Hi all,

I've written this /r/xkcd comment reflecting on my Technion studies:


I'll quote it below.


        Shlomi Fish

Nice comics, I enjoyed it, though I found it more inspiring than funny. The
rollover text is nice too, and makes it funnier.

Regarding going to college to get more knowledge - the situation with me was
more complicated: my main motivation to study in [the
(in Haifa, Israel) was in order to be qualified enough for many jobs that
required a Bachelor's degree. I recall there were several semesters where the
only reason why I continued to study, was in order to get the diploma in the
end, and was otherwise completely unhappy with my studies. Thing is even though
I studied hard and did all the homework, then we got hard, long and/or
otherwise unfair tests at the end, which caused my grade to be low or sometimes
even a failing one. The Technion's system is keen on making sure that the
grades distribution in the tests is an approximate Gauassian, which ends up as
really demotivating for the students.

Another problem with the Technion is that it's a 90% work / 10% play institute
and most people don't do a lot of extra-curricular activity. 

I reported my sentiments about that here and here:



In any case, while I gained a lot of knowledge and understanding from
Electrical Engineering in the Technion, a lot of it was not directly from my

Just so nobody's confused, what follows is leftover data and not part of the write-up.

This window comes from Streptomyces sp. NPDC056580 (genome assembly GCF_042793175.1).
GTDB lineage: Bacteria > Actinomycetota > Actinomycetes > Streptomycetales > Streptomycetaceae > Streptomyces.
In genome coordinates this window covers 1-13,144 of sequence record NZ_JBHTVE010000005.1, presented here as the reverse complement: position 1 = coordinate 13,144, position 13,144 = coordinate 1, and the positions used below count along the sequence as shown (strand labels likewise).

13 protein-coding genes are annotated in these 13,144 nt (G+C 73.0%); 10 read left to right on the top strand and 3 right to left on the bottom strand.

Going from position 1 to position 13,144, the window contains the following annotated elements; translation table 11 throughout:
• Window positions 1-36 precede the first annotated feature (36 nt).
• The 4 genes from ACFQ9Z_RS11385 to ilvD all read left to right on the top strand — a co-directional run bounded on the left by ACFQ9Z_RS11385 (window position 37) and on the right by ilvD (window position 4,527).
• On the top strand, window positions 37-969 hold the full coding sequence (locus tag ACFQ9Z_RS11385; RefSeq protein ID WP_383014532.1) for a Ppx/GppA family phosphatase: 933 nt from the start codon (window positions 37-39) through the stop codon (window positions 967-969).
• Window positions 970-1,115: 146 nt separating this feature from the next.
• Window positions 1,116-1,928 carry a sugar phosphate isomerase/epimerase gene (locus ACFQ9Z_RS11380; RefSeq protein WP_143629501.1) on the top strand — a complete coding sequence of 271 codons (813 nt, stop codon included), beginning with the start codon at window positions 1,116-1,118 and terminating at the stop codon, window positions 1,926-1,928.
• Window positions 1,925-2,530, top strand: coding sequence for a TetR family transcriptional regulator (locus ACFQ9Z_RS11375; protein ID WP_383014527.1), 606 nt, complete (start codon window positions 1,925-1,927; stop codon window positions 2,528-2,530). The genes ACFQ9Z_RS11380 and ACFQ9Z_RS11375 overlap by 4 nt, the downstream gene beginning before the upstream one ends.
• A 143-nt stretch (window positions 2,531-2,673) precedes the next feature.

studies, but from interacting with my peers, and even from teaching in the
Haifa Linux Club ( http://www.haifux.org/ ) / etc.. To quote the Jewish Oral
Torah: “I learned a lot from my teachers, and from my peers more than from my
teachers, and from my students the most.” (see
http://shlomifish.livejournal.com/1109.html ).

After the Technion, I worked as a software developer - not in something more
hardware-oriented - and due to the fact that from various reasons, I never
persisted in the same job for more year, many employers hesitate to hire me
(and employers have become *extremely* picky). Moreover, I lately decided to
that while software dev is still going to pay the bills, I have made a
transition of becoming more of a writer, Internet entertainer, humorist,
essayist/amateur-philosopher, etc. etc. who sees software development as one of
the absolutely necessary means for all that. See [this essay I wrote about

Furthremore, recently workplaces started even demanding a high grades average,
and I realised that the workplaces who want stuff like that, and a CS/etc.
degree are usually the kind of workplaces I won't enjoy working for. So while I
don't regret specialising in Electrical Engineering (which ended up as more
like an Elec. Eng/Comp. Eng./Computer Science mixed degree) I still have
seconds thoughts about going to university in the first place and especially to
the Technion. I feel it's wasted a lot of my time, and costed in many
frustrations, and even in loss of health ( e.g:
[Hypomanias](http://en.wikipedia.org/wiki/Hypomania) and even some
[Manias](http://en.wikipedia.org/wiki/Mania) ).

As a result, I am not sure I can recommend young people nowadays to go to
university for studying CS like I did, but it may be better in an institute
that is less demotivating than the Technion (or M.I.T. for that matter).


What I'm trying to say is that there's an entire chasm between the ideal of a
university/college ’s purpose of giving knowledge to the students and the
reality of how it does that and at what costs. 

Shlomi Fish       http://www.shlomifish.org/
My Aphorisms - http://www.shlomifish.org/humour.html

Larry Wall has been changing the world. By modifying its very source code.

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